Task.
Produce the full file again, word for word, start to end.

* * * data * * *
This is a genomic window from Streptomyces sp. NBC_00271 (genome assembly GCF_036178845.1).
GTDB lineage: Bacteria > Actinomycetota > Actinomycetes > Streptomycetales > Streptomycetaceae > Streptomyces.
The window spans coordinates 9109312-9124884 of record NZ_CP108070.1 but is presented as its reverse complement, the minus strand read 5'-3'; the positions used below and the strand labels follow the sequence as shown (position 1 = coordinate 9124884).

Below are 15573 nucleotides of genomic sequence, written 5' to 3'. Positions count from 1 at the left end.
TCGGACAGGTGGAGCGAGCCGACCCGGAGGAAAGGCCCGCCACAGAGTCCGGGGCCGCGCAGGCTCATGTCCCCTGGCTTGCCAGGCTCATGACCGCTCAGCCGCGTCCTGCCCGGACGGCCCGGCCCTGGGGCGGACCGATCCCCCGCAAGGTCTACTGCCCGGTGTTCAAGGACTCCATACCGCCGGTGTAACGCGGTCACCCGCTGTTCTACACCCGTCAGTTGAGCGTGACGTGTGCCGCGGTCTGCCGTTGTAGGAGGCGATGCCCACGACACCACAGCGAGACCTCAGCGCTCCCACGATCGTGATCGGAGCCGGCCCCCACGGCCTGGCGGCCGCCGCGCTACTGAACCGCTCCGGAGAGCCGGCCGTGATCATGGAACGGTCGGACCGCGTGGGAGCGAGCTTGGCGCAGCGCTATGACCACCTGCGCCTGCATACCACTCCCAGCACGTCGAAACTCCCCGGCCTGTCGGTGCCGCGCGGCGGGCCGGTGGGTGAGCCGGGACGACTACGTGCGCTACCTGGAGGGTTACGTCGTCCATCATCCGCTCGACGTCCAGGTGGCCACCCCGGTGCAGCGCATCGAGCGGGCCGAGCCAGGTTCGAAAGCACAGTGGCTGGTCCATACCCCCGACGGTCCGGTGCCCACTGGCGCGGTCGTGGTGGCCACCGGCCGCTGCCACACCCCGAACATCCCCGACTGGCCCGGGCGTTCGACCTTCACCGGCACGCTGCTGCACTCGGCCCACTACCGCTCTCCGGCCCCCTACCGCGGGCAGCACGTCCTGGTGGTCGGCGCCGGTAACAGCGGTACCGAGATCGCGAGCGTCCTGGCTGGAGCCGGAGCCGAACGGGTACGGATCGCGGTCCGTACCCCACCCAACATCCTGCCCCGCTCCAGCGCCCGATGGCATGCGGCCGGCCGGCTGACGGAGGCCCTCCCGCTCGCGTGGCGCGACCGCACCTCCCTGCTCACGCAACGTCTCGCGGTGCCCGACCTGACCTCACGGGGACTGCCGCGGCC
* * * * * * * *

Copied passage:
This is a genomic window from Streptomyces sp. NBC_00271 (genome assembly GCF_036178845.1).
GTDB lineage: Bacteria > Actinomycetota > Actinomycetes > Streptomycetales > Streptomycetaceae > Streptomyces.
The window spans coordinates 9109312-9124884 of record NZ_CP108070.1 but is presented as its reverse complement, the minus strand read 5'-3'; the positions used below and the strand labels follow the sequence as shown (position 1 = coordinate 9124884).

Below are 15573 nucleotides of genomic sequence, written 5' to 3'. Positions count from 1 at the left end.
TCGGACAGGTGGAGCGAGCCGACCCGGAGGAAAGGCCCGCCACAGAGTCCGGGGCCGCGCAGGCTCATGTCCCCTGGCTTGCCAGGCTCATGACCGCTCAGCCGCGTCCTGCCCGGACGGCCCGGCCCTGGGGCGGACCGATCCCCCGCAAGGTCTACTGCCCGGTGTTCAAGGACTCCATACCGCCGGTGTAACGCGGTCACCCGCTGTTCTACACCCGTCAGTTGAGCGTGACGTGTGCCGCGGTCTGCCGTTGTAGGAGGCGATGCCCACGACACCACAGCGAGACCTCAGCGCTCCCACGATCGTGATCGGAGCCGGCCCCCACGGCCTGGCGGCCGCCGCGCTACTGAACCGCTCCGGAGAGCCGGCCGTGATCATGGAACGGTCGGACCGCGTGGGAGCGAGCTTGGCGCAGCGCTATGACCACCTGCGCCTGCATACCACTCCCAGCACGTCGAAACTCCCCGGCCTGTCGGTGCCGCGCGGCGGGCCGGTGGGTGAGCCGGGACGACTACGTGCGCTACCTGGAGGGTTACGTCGTCCATCATCCGCTCGACGTCCAGGTGGCCACCCCGGTGCAGCGCATCGAGCGGGCCGAGCCAGGTTCGAAAGCACAGTGGCTGGTCCATACCCCCGACGGTCCGGTGCCCACTGGCGCGGTCGTGGTGGCCACCGGCCGCTGCCACACCCCGAACATCCCCGACTGGCCCGGGCGTTCGACCTTCACCGGCACGCTGCTGCACTCGGCCCACTACCGCTCTCCGGCCCCCTACCGCGGGCAGCACGTCCTGGTGGTCGGCGCCGGTAACAGCGGTACCGAGATCGCGAGCGTCCTGGCTGGAGCCGGAGCCGAACGGGTACGGATCGCGGTCCGTACCCCACCCAACATCCTGCCCCGCTCCAGCGCCCGATGGCATGCGGCCGGCCGGCTGACGGAGGCCCTCCCGCTCGCGTGGCGCGACCGCACCTCCCTGCTCACGCAACGTCTCGCGGTGCCCGACCTGACCTCACGGGGACTGCCGCGGCC